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Originally published December 4, 2012 at 12:32 PM | Page modified December 5, 2012 at 11:32 AM

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Feds ready to allow grizzly bear hunting in Rockies

Trophy grizzly bear hunts are under consideration for the Northern Rockies in the surest sign yet that more than 30 years of federal protection for the fearsome animal is nearing an end across much of the region.

Associated Press

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BILLINGS, Mont. —

Trophy grizzly bear hunts are under consideration for the Northern Rockies in the surest sign yet that more than 30 years of federal protection for the fearsome animal is nearing an end across much of the region.

An estimated 1,600 bears inhabit the landscape around Yellowstone and Glacier national parks, and for now, they're protected as a threatened species.

But federal officials are working on plans to lift those protections as soon as 2014 for bears in the Yellowstone area. Bears around Glacier would follow.

Authority over the animals - which can top 600 pounds and live for 25 years - would transfer to state agencies. And with human-bear conflicts and livestock attacks on the rise, wildlife officials in Montana, Idaho and Wyoming said hunting would help them deal with problem bears.

Yet officials stressed that any grizzly season would differ significantly from the aggressive wolf hunts now underway in the region.

Idaho and Montana have lifted quotas on wolves with the explicit aim of driving down pack numbers. Hunters killed roughly 200 wolves in just the past few months in the two states, and 57 have been killed in Wyoming.

By contrast, "you could probably count on one hand" the number of bears that could be legally killed if hunting is allowed, said Chris Servheen, grizzly bear recovery coordinator for the U.S. Fish and Wildlife Service.

"The wolf hunt is really targeted at reducing the number of wolves," Servheen said. "We're not trying to reduce the bear population anywhere. ... It would be a very careful, limited hunt."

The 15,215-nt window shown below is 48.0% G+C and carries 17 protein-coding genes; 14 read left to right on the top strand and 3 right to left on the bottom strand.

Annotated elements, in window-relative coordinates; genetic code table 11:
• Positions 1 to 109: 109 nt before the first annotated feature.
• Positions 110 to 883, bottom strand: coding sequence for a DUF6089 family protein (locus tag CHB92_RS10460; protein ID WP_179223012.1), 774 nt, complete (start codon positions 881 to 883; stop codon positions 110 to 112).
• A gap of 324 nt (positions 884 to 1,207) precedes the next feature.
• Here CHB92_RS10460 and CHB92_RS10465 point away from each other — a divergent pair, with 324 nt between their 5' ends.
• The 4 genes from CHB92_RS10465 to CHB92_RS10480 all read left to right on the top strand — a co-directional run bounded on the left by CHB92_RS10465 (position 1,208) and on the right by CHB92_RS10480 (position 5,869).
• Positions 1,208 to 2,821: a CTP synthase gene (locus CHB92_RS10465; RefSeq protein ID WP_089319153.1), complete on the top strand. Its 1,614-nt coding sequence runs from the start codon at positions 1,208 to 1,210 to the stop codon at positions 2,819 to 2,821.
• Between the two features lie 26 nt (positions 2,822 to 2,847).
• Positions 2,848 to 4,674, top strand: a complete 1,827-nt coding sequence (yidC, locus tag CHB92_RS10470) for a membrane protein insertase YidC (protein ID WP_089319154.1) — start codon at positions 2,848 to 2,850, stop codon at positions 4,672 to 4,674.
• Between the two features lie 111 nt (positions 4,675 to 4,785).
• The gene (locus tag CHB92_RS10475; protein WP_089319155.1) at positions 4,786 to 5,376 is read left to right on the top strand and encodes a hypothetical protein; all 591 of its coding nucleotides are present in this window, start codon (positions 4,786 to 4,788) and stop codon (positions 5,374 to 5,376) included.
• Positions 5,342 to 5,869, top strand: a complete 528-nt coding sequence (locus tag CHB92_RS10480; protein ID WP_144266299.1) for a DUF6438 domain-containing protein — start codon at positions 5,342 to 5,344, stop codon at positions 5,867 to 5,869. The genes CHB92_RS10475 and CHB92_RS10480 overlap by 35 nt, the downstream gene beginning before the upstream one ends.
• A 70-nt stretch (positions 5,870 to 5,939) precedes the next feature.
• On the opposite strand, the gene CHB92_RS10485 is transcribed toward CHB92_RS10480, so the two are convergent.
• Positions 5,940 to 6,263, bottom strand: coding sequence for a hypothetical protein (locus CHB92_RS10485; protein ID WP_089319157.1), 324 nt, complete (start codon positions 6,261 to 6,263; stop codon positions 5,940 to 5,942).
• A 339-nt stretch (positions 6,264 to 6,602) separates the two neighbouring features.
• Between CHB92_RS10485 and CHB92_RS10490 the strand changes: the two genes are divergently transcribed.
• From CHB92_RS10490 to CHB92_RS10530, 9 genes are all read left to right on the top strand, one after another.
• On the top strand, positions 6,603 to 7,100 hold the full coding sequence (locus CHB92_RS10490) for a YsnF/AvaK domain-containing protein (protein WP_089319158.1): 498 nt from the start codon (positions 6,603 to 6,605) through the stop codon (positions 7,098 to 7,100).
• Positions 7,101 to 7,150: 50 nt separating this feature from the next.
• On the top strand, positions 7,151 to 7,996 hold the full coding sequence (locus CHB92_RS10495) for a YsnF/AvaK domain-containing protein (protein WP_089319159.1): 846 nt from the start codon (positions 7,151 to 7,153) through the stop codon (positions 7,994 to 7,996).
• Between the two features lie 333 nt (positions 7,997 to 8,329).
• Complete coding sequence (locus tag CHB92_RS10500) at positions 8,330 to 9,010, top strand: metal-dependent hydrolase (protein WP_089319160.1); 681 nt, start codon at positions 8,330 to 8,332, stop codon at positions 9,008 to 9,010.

A federal-state committee that oversees grizzly bears will consider adopting a pro-hunting policy during a meeting next week.

Precise details on bear hunts have not been crafted. Officials said raising the topic now could help defuse future animosity toward hunts.

Four people were killed by grizzlies over the past two years in Yellowstone National Park and nearby areas of Wyoming and Montana - highlighting the problems that have accompanied their rebound in areas frequented by people.

Still, it's taken decades for grizzlies to rebound from widespread extermination, and some wildlife advocates argue that it's too soon to talk about hunting.

The government has spent more than $20 million on restoration efforts since grizzly bears in the lower 48 states were put on the list of federally protected species in 1975.

Chris Colligan with the Greater Yellowstone Coalition said hunting discussions are premature, particularly when the number of bears killed by humans is high even in the absence of hunting.

At least 51 bears have died so far this year in the Yellowstone area, according to the U.S. Geological Survey. Most have died at the hands of wildlife agents who kill bears that cause repeated problems or during run-ins with hunters, who sometimes shoot the animals in self-defense.

Hunting is not being considered for smaller grizzly populations in the Cabinet-Yaak, North Cascades and Selkirk areas of Idaho, Montana and Washington.

Hunting for grizzlies currently is allowed in Canada and Alaska, where hundreds are taken annually.

Grizzlies temporarily lost their threatened species status in 2007 in the Yellowstone region. Protections were restored in 2009 by federal court order.

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